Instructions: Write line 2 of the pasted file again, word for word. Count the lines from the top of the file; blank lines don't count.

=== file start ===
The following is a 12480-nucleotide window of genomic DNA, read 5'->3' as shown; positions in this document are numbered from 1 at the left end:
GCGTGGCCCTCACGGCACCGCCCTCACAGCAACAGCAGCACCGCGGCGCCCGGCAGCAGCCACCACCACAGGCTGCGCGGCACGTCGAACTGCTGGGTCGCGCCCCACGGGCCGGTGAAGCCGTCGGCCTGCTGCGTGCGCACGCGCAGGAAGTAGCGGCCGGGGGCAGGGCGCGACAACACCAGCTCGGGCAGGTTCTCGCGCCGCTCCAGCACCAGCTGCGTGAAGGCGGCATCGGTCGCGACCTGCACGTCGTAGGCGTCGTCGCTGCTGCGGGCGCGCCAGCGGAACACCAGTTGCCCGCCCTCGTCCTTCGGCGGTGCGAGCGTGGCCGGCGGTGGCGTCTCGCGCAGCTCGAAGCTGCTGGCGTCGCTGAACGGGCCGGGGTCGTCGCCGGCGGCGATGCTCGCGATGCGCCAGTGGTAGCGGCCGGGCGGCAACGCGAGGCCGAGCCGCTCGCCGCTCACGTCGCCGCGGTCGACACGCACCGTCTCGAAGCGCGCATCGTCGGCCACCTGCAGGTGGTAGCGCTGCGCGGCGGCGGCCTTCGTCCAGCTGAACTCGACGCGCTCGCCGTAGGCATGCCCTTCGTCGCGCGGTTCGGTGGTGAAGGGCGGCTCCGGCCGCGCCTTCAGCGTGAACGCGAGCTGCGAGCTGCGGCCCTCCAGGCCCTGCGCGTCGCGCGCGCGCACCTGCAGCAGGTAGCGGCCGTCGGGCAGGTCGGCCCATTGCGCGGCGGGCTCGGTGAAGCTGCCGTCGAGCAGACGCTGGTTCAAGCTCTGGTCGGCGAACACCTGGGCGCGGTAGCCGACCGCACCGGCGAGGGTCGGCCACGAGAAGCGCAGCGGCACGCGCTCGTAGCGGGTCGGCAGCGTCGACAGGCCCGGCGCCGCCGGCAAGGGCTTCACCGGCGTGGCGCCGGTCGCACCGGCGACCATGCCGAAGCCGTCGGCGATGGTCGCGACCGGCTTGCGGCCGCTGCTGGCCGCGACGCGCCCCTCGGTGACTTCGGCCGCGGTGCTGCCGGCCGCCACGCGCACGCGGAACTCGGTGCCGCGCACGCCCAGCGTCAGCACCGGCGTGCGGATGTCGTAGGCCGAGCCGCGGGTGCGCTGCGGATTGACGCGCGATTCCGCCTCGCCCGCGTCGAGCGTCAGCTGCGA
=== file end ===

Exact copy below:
GCGTGGCCCTCACGGCACCGCCCTCACAGCAACAGCAGCACCGCGGCGCCCGGCAGCAGCCACCACCACAGGCTGCGCGGCACGTCGAACTGCTGGGTCGCGCCCCACGGGCCGGTGAAGCCGTCGGCCTGCTGCGTGCGCACGCGCAGGAAGTAGCGGCCGGGGGCAGGGCGCGACAACACCAGCTCGGGCAGGTTCTCGCGCCGCTCCAGCACCAGCTGCGTGAAGGCGGCATCGGTCGCGACCTGCACGTCGTAGGCGTCGTCGCTGCTGCGGGCGCGCCAGCGGAACACCAGTTGCCCGCCCTCGTCCTTCGGCGGTGCGAGCGTGGCCGGCGGTGGCGTCTCGCGCAGCTCGAAGCTGCTGGCGTCGCTGAACGGGCCGGGGTCGTCGCCGGCGGCGATGCTCGCGATGCGCCAGTGGTAGCGGCCGGGCGGCAACGCGAGGCCGAGCCGCTCGCCGCTCACGTCGCCGCGGTCGACACGCACCGTCTCGAAGCGCGCATCGTCGGCCACCTGCAGGTGGTAGCGCTGCGCGGCGGCGGCCTTCGTCCAGCTGAACTCGACGCGCTCGCCGTAGGCATGCCCTTCGTCGCGCGGTTCGGTGGTGAAGGGCGGCTCCGGCCGCGCCTTCAGCGTGAACGCGAGCTGCGAGCTGCGGCCCTCCAGGCCCTGCGCGTCGCGCGCGCGCACCTGCAGCAGGTAGCGGCCGTCGGGCAGGTCGGCCCATTGCGCGGCGGGCTCGGTGAAGCTGCCGTCGAGCAGACGCTGGTTCAAGCTCTGGTCGGCGAACACCTGGGCGCGGTAGCCGACCGCACCGGCGAGGGTCGGCCACGAGAAGCGCAGCGGCACGCGCTCGTAGCGGGTCGGCAGCGTCGACAGGCCCGGCGCCGCCGGCAAGGGCTTCACCGGCGTGGCGCCGGTCGCACCGGCGACCATGCCGAAGCCGTCGGCGATGGTCGCGACCGGCTTGCGGCCGCTGCTGGCCGCGACGCGCCCCTCGGTGACTTCGGCCGCGGTGCTGCCGGCCGCCACGCGCACGCGGAACTCGGTGCCGCGCACGCCCAGCGTCAGCACCGGCGTGCGGATGTCGTAGGCCGAGCCGCGGGTGCGCTGCGGATTGACGCGCGATTCCGCCTCGCCCGCGTCGAGCGTCAGCTGCGA